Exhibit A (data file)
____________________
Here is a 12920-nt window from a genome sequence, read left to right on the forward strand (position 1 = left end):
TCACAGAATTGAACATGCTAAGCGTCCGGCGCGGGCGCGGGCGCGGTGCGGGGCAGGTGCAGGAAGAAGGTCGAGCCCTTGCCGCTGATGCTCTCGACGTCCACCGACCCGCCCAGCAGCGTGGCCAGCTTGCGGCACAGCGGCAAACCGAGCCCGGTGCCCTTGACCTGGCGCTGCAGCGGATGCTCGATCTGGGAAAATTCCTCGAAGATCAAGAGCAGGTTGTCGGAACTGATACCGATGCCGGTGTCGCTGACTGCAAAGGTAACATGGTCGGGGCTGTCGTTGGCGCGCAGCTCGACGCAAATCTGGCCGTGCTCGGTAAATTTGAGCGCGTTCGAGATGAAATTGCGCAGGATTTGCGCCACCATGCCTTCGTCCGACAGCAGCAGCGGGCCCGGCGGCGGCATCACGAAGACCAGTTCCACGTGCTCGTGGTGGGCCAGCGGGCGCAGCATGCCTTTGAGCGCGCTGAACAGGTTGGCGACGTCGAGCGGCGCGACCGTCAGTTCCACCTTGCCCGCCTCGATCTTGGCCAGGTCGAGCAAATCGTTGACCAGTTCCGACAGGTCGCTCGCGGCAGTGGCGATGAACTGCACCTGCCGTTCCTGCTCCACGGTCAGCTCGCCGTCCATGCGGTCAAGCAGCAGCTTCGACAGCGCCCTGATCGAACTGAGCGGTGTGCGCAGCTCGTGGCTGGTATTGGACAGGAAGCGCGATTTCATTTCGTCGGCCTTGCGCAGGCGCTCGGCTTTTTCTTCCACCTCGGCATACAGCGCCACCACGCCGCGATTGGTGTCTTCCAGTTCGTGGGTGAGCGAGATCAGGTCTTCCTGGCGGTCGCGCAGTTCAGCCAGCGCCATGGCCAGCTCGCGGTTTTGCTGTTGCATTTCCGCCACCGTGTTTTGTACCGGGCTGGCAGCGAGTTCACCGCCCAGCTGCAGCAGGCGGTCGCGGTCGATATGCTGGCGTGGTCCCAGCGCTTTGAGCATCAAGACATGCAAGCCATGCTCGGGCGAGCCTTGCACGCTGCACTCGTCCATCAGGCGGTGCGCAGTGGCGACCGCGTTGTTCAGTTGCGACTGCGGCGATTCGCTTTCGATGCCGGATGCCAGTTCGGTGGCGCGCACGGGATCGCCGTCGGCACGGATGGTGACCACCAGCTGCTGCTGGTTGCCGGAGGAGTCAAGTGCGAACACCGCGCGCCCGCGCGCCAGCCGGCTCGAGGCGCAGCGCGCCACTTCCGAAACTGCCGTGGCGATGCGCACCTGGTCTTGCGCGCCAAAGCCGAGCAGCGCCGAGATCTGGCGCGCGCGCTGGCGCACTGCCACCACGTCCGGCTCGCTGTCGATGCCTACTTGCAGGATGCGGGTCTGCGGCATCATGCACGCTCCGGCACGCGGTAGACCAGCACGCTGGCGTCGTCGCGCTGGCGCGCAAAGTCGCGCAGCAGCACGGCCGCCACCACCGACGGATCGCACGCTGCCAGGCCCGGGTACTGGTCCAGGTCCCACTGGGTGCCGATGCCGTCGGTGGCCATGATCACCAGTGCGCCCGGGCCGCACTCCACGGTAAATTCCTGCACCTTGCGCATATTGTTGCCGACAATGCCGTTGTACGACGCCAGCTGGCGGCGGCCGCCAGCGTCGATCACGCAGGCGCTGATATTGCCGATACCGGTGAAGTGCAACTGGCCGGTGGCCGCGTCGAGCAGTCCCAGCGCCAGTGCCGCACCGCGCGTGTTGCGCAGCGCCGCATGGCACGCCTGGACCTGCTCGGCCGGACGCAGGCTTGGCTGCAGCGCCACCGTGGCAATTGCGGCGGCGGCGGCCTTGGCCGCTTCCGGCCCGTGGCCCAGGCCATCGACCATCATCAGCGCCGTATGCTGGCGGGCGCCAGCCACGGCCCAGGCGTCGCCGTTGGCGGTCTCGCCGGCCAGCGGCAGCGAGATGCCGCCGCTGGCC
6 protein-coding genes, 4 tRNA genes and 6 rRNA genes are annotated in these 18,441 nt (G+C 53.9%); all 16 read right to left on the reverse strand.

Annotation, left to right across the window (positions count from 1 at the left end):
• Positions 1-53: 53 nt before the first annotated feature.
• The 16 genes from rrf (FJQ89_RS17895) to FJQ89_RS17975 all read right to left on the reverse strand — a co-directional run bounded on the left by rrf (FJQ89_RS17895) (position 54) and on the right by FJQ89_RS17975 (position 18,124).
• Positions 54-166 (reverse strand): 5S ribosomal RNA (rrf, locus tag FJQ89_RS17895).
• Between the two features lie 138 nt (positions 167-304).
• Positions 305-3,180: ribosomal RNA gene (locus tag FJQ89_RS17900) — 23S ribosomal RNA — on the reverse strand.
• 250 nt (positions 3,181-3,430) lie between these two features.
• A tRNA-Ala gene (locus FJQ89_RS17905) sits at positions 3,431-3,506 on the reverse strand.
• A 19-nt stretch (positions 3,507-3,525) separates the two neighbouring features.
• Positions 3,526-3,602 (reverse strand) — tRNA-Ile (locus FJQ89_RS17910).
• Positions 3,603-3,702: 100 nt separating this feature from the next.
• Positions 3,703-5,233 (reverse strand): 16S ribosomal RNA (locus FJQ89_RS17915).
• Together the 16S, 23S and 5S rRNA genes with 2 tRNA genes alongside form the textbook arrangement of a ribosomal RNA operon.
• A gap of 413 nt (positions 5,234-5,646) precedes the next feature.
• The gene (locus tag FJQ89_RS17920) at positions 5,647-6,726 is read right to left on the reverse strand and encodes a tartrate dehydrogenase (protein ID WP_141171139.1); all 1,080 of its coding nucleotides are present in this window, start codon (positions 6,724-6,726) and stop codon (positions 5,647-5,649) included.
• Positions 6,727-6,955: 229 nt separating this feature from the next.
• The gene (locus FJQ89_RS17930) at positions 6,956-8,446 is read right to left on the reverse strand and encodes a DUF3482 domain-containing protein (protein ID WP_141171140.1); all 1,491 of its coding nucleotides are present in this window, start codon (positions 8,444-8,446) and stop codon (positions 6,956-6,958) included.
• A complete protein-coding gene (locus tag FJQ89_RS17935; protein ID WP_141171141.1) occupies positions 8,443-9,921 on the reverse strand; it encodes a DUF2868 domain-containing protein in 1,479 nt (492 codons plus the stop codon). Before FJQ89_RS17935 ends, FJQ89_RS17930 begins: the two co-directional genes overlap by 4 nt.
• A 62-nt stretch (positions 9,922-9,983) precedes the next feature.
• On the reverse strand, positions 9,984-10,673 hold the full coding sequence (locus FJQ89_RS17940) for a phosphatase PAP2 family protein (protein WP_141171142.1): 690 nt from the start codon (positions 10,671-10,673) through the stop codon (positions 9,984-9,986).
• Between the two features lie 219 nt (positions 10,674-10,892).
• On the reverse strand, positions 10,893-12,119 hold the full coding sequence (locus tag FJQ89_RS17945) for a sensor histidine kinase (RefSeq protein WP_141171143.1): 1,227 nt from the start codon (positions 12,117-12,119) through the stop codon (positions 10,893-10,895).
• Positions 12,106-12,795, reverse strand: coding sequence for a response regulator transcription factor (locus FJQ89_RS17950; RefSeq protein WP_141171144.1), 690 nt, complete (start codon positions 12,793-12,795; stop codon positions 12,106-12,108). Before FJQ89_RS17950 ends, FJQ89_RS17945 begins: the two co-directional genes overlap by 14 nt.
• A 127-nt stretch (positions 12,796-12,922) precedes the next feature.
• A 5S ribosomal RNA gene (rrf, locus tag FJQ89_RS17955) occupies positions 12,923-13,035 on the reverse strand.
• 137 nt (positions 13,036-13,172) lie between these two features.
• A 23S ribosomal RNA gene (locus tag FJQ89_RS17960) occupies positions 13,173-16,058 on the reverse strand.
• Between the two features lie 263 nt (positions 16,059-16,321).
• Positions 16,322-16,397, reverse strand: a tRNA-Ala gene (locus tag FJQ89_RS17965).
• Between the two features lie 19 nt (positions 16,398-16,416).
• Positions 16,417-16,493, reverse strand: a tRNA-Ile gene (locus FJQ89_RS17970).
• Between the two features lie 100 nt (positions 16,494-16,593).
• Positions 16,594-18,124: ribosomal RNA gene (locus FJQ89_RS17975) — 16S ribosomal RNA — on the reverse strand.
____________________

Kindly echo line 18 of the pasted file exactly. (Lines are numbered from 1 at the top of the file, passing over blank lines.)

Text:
• The gene (locus tag FJQ89_RS17920) at positions 5,647-6,726 is read right to left on the reverse strand and encodes a tartrate dehydrogenase (protein ID WP_141171139.1); all 1,080 of its coding nucleotides are present in this window, start codon (positions 6,724-6,726) and stop codon (positions 5,647-5,649) included.